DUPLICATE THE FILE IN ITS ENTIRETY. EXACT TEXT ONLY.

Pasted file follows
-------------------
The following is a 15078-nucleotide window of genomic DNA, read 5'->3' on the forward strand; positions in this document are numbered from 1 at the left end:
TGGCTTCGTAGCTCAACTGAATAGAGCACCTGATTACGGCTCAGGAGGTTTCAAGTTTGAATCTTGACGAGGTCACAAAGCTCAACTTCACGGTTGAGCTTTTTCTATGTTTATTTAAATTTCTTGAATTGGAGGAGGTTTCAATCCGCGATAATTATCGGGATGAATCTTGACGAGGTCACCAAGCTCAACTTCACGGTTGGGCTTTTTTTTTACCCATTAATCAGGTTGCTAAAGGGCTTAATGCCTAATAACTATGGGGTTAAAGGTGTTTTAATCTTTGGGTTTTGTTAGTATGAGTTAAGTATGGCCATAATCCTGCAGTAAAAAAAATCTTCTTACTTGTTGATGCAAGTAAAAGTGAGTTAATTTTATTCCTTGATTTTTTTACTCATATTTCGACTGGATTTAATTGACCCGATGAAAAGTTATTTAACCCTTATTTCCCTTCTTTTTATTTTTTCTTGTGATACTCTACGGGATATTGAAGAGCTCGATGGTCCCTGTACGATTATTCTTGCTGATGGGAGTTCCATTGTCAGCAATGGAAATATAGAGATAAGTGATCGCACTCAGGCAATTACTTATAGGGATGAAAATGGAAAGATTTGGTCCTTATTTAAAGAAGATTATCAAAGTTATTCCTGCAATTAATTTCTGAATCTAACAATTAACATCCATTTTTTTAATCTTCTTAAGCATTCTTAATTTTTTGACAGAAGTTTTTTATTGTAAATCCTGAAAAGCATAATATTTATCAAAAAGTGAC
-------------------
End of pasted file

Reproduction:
The following is a 15078-nucleotide window of genomic DNA, read 5'->3' on the forward strand; positions in this document are numbered from 1 at the left end:
TGGCTTCGTAGCTCAACTGAATAGAGCACCTGATTACGGCTCAGGAGGTTTCAAGTTTGAATCTTGACGAGGTCACAAAGCTCAACTTCACGGTTGAGCTTTTTCTATGTTTATTTAAATTTCTTGAATTGGAGGAGGTTTCAATCCGCGATAATTATCGGGATGAATCTTGACGAGGTCACCAAGCTCAACTTCACGGTTGGGCTTTTTTTTTACCCATTAATCAGGTTGCTAAAGGGCTTAATGCCTAATAACTATGGGGTTAAAGGTGTTTTAATCTTTGGGTTTTGTTAGTATGAGTTAAGTATGGCCATAATCCTGCAGTAAAAAAAATCTTCTTACTTGTTGATGCAAGTAAAAGTGAGTTAATTTTATTCCTTGATTTTTTTACTCATATTTCGACTGGATTTAATTGACCCGATGAAAAGTTATTTAACCCTTATTTCCCTTCTTTTTATTTTTTCTTGTGATACTCTACGGGATATTGAAGAGCTCGATGGTCCCTGTACGATTATTCTTGCTGATGGGAGTTCCATTGTCAGCAATGGAAATATAGAGATAAGTGATCGCACTCAGGCAATTACTTATAGGGATGAAAATGGAAAGATTTGGTCCTTATTTAAAGAAGATTATCAAAGTTATTCCTGCAATTAATTTCTGAATCTAACAATTAACATCCATTTTTTTAATCTTCTTAAGCATTCTTAATTTTTTGACAGAAGTTTTTTATTGTAAATCCTGAAAAGCATAATATTTATCAAAAAGTGAC